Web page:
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Norwegian offshore oil and gas workers agreed to end their strike after the government intervened to prevent further fallout from the industrial action.
The strike could have reduced Norway's gas exports by as much as 60 percent and would have pushed already excessive European gas prices even higher.
"Workers are going back to work as soon as possible. We are cancelling the planned escalation," the leader of the Lederne trade union, one of the striking organizations, said, as quoted by Reuters.
The Norwegian government stepped in to refer the dispute to an independent wage board, which, per AFP, effectively ended the industrial action, which had started on Tuesday with workers walking off the job at three offshore fields. It is now up to the board to resolve the dispute.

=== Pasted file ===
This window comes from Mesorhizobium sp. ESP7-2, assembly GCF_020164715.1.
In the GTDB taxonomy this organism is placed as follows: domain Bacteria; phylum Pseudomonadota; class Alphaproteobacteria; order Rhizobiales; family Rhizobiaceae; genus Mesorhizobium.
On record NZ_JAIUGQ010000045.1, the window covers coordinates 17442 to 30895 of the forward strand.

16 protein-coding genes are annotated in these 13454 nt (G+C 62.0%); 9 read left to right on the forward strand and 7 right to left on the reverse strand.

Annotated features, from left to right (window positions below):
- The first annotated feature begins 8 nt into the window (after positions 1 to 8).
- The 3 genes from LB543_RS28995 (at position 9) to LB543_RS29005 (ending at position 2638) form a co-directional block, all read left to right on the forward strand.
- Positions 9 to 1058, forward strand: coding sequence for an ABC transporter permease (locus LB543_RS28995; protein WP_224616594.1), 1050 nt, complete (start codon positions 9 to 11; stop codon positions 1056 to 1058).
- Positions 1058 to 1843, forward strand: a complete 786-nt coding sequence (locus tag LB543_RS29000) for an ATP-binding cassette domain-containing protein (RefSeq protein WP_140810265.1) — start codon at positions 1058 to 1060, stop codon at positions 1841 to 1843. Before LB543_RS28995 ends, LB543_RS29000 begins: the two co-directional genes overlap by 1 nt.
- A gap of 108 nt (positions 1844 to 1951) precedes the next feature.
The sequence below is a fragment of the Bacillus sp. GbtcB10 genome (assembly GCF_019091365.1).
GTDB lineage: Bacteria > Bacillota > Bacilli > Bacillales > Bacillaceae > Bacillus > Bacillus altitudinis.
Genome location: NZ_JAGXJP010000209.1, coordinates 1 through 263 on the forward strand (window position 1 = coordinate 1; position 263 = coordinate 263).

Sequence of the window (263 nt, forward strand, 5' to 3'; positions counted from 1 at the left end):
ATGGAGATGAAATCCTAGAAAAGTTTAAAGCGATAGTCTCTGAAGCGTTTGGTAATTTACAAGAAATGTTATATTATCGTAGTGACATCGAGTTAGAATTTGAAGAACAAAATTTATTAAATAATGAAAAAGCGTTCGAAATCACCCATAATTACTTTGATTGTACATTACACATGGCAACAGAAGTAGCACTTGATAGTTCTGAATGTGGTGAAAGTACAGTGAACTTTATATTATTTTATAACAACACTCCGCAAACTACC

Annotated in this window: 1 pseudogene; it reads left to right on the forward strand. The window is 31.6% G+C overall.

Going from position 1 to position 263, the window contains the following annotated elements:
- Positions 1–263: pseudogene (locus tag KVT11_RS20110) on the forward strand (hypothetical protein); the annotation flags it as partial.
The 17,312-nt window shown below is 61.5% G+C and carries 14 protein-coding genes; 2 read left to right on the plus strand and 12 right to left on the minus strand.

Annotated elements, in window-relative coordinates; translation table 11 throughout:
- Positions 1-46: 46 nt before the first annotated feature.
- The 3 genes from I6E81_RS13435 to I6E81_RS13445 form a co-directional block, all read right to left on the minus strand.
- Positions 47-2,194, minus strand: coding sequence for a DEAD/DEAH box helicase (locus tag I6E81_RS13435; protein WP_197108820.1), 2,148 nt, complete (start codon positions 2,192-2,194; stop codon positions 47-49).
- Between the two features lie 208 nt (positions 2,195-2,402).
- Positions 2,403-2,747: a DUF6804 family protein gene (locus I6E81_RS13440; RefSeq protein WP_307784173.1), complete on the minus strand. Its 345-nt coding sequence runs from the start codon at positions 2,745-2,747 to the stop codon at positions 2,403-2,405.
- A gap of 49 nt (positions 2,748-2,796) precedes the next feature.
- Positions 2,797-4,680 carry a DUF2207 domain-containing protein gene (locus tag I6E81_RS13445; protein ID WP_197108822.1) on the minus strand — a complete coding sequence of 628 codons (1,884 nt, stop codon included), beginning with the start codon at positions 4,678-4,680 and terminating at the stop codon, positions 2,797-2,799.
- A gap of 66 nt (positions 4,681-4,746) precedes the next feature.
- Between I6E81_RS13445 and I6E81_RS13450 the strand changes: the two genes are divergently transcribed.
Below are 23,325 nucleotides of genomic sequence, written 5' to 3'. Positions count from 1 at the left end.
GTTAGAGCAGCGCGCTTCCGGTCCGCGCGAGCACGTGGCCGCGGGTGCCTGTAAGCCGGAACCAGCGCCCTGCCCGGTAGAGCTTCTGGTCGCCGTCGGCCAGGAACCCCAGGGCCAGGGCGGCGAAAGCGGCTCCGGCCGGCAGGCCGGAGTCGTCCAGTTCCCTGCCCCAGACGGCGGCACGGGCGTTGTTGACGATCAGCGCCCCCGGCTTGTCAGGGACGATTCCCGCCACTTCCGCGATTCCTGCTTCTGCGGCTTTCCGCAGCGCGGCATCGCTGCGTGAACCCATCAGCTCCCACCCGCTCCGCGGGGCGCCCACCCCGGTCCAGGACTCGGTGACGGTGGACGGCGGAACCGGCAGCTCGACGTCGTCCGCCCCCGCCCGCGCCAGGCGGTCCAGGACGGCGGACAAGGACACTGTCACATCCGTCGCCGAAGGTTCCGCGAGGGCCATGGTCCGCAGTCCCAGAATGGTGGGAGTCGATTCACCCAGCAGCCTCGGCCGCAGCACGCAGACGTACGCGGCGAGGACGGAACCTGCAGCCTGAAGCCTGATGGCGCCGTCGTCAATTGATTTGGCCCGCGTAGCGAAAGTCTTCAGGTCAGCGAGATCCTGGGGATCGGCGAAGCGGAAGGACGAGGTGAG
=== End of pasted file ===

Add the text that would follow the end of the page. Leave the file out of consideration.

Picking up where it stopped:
"The announced escalation is critical in today's situation, both with regards to the energy crisis and the geopolitical situation we are in with a war in Europe," said Norway's Labor Minister Marte Mjos Persen said.
Strikes in the oil and gas industry in Norway are a regular occurrence as their wage contracts are re-negotiated annually. The industrial action normally gets resolved fast before it has had a chance to have a serious effect on Norway's oil and gas output.
This year, it has been particularly important to avoid or minimize strikes as Europe relies heavily on Norway for its oil and gas supply now that it is shunning its hitherto biggest supplier, Russia.
Norway produced 1.83 million barrels of crude oil and other liquids in May, the latest month for which the Norwegian Petroleum Directorate has released data. Of this, crude oil totaled 1.62 million barrels daily.
The country also produced 322.8 million cu m of natural gas in May, a slight decline from the April average daily, which stood at 329.2 million cu m.
By Irina Slav for Oilprice.com
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Irina is a writer for Oilprice.com with over a decade of experience writing on the oil and gas industry.